Well, partial shade is, of course, variable, so we sometimes use a couple of other terms to clarify further:
Light Shade means full shade for less than 3 hours during the day (see time discussion above).
Half Shade is full shade for 4-5 hours.
Dappled Shade is light shade through trees all day. Most plants for "partial shade" do well in dappled shade. Note that there are degrees of dappled shade. Perhaps 30% of the sunlight is filtered out. Perhaps 70%, which may require plants tolerant of "full shade."
Deep Shade means virtually no sunlight. It may be both along a north wall and under a tree or deck, obscuring even ambient light from the sky.
Question 4: Can I actually change my shade?
Maybe! Most of the time, we need to accept the shade conditions of our garden and choose our plants accordingly. You can't secretly demolish the neighbor's three-story house (legally, anyway) to gain more sunlight. If you have only a north-facing balcony to work with, that's your lot.
But if trees or larger plants are the issue, have you considered thinning out some branches, or even removing a tree or two? Minimal thinning can significantly increase the sunlight that reaches the space below without noticeable loss to the tree. It's an easier decision, of course, if the trees are yours and there are no local restrictions.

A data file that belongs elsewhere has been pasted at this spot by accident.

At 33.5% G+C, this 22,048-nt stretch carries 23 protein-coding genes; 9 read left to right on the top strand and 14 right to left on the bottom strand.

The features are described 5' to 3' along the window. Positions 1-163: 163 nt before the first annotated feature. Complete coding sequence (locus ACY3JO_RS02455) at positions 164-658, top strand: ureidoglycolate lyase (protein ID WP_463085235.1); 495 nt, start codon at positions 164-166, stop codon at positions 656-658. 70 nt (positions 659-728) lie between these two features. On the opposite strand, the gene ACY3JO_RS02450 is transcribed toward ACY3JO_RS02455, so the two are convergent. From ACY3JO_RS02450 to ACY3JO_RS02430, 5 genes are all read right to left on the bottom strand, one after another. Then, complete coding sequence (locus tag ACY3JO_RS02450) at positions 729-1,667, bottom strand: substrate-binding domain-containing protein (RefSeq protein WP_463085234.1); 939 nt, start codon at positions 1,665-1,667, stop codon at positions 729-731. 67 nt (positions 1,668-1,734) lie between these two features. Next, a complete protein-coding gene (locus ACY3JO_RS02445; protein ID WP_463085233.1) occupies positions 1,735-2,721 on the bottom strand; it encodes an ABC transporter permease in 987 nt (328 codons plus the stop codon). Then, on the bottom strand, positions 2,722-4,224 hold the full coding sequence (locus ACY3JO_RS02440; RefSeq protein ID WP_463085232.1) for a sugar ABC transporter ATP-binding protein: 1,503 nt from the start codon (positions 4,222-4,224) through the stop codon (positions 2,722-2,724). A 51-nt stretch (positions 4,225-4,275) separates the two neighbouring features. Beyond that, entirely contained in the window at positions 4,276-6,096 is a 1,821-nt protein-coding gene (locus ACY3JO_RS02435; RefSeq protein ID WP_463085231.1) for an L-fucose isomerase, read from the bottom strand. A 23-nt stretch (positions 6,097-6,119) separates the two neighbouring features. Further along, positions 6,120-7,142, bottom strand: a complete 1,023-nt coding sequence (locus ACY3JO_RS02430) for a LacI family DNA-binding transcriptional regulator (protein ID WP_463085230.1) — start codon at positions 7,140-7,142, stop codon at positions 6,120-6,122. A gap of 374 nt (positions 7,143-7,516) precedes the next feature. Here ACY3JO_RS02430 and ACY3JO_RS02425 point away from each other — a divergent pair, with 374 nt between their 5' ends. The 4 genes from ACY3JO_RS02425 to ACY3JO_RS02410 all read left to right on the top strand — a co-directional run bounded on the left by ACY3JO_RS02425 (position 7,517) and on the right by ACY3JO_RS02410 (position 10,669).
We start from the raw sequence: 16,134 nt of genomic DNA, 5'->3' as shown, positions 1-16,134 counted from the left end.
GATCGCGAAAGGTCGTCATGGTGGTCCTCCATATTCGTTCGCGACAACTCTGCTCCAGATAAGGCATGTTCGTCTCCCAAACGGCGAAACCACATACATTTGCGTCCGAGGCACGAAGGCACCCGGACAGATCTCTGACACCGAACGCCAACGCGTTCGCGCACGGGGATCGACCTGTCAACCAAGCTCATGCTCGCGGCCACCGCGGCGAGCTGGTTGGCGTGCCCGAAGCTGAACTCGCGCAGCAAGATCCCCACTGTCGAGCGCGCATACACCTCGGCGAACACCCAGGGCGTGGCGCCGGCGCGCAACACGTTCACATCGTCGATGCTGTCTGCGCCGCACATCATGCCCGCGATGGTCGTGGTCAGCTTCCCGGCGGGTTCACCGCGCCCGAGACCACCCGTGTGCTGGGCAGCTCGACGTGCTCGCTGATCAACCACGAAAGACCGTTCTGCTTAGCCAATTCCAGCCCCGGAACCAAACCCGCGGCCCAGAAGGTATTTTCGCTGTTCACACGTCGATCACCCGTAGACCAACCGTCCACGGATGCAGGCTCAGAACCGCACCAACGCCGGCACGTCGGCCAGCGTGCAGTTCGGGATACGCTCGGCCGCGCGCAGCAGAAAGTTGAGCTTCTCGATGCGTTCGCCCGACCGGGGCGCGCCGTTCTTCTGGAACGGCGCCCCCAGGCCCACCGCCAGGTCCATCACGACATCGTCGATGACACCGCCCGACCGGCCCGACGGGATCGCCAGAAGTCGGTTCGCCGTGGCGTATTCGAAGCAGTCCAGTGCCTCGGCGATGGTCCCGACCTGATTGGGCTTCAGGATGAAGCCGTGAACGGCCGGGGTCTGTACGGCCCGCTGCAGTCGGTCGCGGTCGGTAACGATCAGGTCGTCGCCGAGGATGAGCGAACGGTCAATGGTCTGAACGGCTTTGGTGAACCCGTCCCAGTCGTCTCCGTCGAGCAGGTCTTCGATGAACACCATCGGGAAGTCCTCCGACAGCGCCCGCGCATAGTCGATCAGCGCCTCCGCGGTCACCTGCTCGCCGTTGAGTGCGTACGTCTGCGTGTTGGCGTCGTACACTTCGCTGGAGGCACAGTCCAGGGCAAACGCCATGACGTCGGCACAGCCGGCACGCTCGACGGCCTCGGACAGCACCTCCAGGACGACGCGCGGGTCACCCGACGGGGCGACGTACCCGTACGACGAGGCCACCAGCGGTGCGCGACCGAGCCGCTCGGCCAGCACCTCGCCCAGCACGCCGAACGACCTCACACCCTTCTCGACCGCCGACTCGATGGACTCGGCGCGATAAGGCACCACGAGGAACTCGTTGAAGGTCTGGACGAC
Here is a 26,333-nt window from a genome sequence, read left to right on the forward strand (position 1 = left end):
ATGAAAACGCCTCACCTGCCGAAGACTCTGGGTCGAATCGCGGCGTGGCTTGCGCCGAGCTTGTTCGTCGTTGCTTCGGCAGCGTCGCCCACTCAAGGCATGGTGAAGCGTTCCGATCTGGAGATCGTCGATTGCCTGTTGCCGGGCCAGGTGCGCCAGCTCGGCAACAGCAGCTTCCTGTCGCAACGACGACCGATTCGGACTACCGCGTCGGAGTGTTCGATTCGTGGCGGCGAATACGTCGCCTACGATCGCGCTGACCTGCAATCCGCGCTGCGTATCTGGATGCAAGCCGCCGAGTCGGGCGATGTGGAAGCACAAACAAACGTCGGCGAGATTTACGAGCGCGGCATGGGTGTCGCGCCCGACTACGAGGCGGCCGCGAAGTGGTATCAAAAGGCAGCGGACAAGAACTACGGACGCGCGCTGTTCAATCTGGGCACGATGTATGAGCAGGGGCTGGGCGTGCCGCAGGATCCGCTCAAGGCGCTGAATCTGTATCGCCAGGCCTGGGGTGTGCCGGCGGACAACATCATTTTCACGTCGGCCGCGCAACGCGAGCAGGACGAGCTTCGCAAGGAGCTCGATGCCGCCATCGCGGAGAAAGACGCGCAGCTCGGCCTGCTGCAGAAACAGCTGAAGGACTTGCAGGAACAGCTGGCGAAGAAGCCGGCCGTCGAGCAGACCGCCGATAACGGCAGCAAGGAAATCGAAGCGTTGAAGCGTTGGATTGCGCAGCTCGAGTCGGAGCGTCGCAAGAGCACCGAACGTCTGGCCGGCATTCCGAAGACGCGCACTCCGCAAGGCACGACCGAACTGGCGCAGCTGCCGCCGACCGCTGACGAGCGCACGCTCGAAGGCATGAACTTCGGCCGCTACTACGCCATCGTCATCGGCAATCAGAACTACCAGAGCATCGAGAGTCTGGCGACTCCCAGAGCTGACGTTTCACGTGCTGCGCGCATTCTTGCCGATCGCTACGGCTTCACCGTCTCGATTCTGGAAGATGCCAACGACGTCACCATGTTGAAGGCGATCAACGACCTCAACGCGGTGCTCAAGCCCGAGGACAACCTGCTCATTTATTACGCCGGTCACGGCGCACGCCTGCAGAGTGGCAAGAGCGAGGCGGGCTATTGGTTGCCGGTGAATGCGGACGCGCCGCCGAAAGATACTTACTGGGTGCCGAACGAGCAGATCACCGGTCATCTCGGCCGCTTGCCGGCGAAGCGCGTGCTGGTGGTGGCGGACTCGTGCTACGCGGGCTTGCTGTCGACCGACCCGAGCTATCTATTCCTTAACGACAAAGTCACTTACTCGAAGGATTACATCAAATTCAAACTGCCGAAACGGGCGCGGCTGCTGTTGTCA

If they're not yours, you might approach the owner about having just a few branches removed. Tread carefully here, though. Dealing with neighbors on property-line tree issues can be delicate, especially if the trees are there for privacy. Also, the pruning may need to be repeated in a year or two.
Editor’s note: please do not thin or remove your neighbors’ trees without permission and in the dead of night. And certainly do not tell your neighbors that Swansons Nursery advised you to do this!
If you only have the shady side of an apartment or condominium, is there another location you might be able to borrow for a garden space? Building entry court? Parking strip? Rooftop? Community garden or p-patch?
I lived for years in an apartment building with a north-facing balcony, and yes, I enjoyed my fuchsias, ligularia and other shade lovers. But I was also able to adopt a neglected planter at a sunnier entrance to my building. Not sunny enough for vegetables, unfortunately, but I had many more plants to choose from than on my balcony. I was happy to widen my gardening experience and my neighbors were thrilled that someone was making the building more beautiful.
We encourage you to get to know your shade and learn about choosing the right plants for the right place.
Of course, if you're just not sure how much shade you have or how to start narrowing your plant choices, Swanson's professionals can help you. When you visit the nursery, bring along clear photos of your space on a sunny day during the growing season, or post a picture and question on social media (Twitter, Instagram, Swansons’ Facebook page) with the hashtag #heyswansons.
Need plant ideas for your particular type of shade? Visit our Pinterest page.